HL Deb 23 June 1977 vol 384 cc760-3

3.28 p.m.


My Lords, I beg leave to ask the Question which stands in my name on the Order Paper.

The Question was as follows:

To ask Her Majesty's Government what progress has recently been made into possible utilisation or, alternatively, destruction of bracken; and whether they are satisfied that research on this subject is receiving sufficient priority.


My Lords, the presence of persistent toxins in bracken militates against its use for agricultural purposes. There are established methods of suppressing bracken by chemical and other means. Present research is concentrated on evaluating new forms of chemical treatment and related questions of management.


My Lords, may I ask the noble Lord whether it would be correct to assume from his reply that, apart from a single letter to The Times, which was very quickly contradicted, there is really no spark of hope of bracken being used as food for man or beast or even for bedding for animals, and that, that being so, the Government are faced with the need to concentrate upon elimination of bracken? Is the noble Lord satisfied that the methods of eliminating bracken, which are still so costly and so laborious, have really been sufficiently explored?


My Lords, all the remarks the noble Lord has made are absolutely true. With regard to Government policy, successful chemical suppres- sion depends upon application during the short period when the weed is most vulnerable, and it normally makes dormant the underground parts of the plant rather than killing them. If you kill the plant, of course, there are risks of injuring the soil as well. With regard to the objectives of present research, these are to evaluate new chemicals as they become available, in the hope of finding an agent which kills the underground parts of the bracken, and, secondly, to define more closely the management practices which prevent its recolonisation.


My Lords, as this Question refers to the destruction of bracken, would my noble friend care to advise the Government to seek the assistance of our noble friend Lord Kilbracken?


My Lords, in view of the damage done by bracken, through ticks and so on, to sheep flocks, could the noble Lord look into the question of grants for its elimination? At present a grant is available for elimination of bracken provided that afterwards a very severe treatment for grass is introduced. Will he look into the position of grants simply for eliminating bracken so that sheep flocks may thrive on the ensuing heather, and thus avoid the necessity completely to grass over the whole area afterwards?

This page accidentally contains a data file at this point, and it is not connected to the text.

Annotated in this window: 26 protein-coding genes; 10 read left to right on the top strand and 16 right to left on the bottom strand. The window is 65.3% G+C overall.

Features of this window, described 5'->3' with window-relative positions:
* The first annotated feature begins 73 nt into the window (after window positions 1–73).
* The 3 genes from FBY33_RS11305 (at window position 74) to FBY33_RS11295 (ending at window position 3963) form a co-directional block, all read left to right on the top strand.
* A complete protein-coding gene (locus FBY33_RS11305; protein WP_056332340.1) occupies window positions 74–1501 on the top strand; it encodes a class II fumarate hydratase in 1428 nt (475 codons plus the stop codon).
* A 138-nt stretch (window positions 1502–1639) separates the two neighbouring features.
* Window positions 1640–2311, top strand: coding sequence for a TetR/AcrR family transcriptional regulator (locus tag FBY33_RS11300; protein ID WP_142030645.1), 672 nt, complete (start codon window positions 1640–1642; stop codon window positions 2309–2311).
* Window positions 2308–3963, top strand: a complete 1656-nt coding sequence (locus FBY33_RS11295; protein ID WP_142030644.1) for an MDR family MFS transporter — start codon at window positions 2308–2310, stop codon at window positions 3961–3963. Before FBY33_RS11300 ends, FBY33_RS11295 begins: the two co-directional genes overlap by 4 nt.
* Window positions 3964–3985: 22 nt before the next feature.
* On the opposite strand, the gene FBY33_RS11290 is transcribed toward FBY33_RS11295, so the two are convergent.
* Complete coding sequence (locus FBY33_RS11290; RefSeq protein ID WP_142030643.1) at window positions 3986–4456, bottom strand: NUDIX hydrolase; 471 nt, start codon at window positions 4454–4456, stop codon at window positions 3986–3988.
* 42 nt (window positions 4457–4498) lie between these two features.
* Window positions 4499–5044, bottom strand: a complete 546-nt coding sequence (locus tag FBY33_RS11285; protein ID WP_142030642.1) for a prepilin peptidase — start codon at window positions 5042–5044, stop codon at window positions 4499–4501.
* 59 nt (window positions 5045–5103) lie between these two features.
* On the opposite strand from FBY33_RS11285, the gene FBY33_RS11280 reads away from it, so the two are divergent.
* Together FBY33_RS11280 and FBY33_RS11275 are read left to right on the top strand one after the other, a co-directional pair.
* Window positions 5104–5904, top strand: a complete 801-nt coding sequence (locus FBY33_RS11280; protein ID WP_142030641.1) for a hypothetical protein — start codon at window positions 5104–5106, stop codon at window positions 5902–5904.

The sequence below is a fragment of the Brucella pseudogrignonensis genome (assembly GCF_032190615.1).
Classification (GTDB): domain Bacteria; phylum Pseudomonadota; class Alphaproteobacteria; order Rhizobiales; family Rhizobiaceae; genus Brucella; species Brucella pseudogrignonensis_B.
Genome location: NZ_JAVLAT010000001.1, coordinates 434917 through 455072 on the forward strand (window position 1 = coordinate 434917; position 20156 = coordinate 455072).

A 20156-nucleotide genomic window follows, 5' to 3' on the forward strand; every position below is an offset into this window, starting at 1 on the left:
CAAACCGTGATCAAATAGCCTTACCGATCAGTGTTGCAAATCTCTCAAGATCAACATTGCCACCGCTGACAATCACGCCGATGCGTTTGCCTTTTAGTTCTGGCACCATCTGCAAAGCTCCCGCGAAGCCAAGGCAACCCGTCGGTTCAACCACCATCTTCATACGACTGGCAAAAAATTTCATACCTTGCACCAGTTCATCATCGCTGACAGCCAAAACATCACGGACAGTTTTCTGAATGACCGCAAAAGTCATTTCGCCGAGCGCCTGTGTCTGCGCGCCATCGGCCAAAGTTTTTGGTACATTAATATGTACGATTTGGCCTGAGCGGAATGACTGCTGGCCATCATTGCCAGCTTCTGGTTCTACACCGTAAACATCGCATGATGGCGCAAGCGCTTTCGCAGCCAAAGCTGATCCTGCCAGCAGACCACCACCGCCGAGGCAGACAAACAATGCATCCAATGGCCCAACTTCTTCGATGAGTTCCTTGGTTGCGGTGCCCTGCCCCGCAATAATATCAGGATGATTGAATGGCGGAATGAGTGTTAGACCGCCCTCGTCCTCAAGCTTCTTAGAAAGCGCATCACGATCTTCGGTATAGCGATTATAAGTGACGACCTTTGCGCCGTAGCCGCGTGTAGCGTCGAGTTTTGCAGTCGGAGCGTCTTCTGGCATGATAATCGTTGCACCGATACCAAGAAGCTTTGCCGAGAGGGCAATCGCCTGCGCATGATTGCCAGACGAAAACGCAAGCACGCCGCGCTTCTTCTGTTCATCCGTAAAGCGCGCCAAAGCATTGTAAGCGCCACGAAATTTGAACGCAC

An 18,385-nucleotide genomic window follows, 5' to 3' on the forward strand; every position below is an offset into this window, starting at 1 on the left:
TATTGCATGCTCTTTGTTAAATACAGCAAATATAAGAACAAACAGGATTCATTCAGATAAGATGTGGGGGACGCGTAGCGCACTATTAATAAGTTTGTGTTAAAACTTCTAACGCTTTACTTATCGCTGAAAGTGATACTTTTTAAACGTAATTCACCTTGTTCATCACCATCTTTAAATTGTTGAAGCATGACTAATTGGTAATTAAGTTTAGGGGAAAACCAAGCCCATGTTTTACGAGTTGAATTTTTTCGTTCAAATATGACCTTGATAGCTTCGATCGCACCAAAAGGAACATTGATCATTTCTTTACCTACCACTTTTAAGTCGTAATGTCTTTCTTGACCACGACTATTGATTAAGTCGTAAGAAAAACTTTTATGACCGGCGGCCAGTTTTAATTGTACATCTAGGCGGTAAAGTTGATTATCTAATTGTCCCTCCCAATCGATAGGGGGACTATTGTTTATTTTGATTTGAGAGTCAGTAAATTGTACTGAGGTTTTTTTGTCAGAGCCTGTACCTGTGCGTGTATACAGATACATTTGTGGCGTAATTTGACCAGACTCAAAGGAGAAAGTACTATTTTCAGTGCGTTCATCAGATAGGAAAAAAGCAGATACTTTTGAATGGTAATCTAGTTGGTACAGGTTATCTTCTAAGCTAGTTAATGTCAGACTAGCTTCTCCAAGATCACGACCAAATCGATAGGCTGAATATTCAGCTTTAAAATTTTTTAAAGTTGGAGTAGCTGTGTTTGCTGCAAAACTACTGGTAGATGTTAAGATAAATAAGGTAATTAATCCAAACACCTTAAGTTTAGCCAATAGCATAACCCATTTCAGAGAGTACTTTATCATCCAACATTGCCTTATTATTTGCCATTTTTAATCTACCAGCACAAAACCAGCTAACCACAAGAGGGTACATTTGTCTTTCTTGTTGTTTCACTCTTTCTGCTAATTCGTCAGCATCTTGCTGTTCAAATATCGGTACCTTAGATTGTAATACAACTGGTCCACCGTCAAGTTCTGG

My Lords, grants at a rate of 50 per cent. of approved costs are available under the Farm Capital Grant Scheme and the Farm and Horticultural Development Scheme; and in Scotland also under the Crofting Counties Agricultural Grant (Scotland) Scheme.


My Lords, I thank the noble Lord for that answer. Will he agree that that applies only if it is followed up by grassing, rather than simply elimination and allowing heather to grow?


My Lords, this is one of the directions in which research is going.


My Lords, on the question of control and elimination, as New Zealand is the other country in the world which is most troubled in a similar way to the British Isles, is there the fullest knowledge here of theextent and character of the methods followed in New Zealand as regards the utilisation or destruction of bracken?


My Lords, so far as I know, there is a good deal of exchange of information between all countries which are affected. In Scotland, Government funding research is concentrated through the work of such organisations as the Hill Farming Research Organisation and the three Scottish agricultural colleges; and in England in the Investigation Unit at Thirsk.


My Lords, is the noble Lord aware that in Scotland one can receive a 50 per cent. grant towards the eradication of bracken, and that one does not have to follow it up by any sowing of grass?


My Lords, I am sure that that information is very useful.


My Lords, did I understand the noble Lord to say in reply to a question a short time ago that the research effort is based solely on evaluating the effect of various chemicals? Could the Minister suggest that more money should be spent on developing new chemicals, because those chemicals are badly needed for both forestry and farming?


Yes, of course, my Lords. One of the objects of the research is to evaluate new forms of chemicals. A great deal of research—which I am sure will commend itself to noble Lords opposite—is done by commercial firms.

Viscount MONCK

My Lords, is the noble Lord aware that the first Earl Lloyd-George bought some land at Churt in Surrey which was heavily infested with bracken and keeping a large number of pigs on it made it suitable for cultivation? Is the noble Lord further aware that if Her Majesty's Government made pig producing profitable, my noble friend and others in this predicament could eradicate their bracken and also usefully supply the country with pork and bacon?


My Lords, I really cannot believe that Lloyd-George, who in addition to being a very distinguished statesman was a successful farmer, fed his pigs on a toxic weed like bracken.


My Lords, is the noble Lord aware that, although I do not live in Scotland, I rid my farm in Sussex of bracken by the simple process of ploughing it up, without the aid of any chemicals, research or grant?